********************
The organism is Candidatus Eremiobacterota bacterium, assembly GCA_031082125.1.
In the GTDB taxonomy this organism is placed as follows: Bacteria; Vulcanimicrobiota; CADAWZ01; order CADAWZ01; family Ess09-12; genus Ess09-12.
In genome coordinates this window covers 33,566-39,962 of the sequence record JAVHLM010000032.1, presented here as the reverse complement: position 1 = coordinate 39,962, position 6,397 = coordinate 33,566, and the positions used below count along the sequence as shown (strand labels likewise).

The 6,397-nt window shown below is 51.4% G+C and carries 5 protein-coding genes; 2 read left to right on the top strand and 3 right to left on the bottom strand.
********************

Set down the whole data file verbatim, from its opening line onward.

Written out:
The organism is Candidatus Eremiobacterota bacterium, assembly GCA_031082125.1.
In the GTDB taxonomy this organism is placed as follows: Bacteria; Vulcanimicrobiota; CADAWZ01; order CADAWZ01; family Ess09-12; genus Ess09-12.
In genome coordinates this window covers 33,566-39,962 of the sequence record JAVHLM010000032.1, presented here as the reverse complement: position 1 = coordinate 39,962, position 6,397 = coordinate 33,566, and the positions used below count along the sequence as shown (strand labels likewise).

The 6,397-nt window shown below is 51.4% G+C and carries 5 protein-coding genes; 2 read left to right on the top strand and 3 right to left on the bottom strand.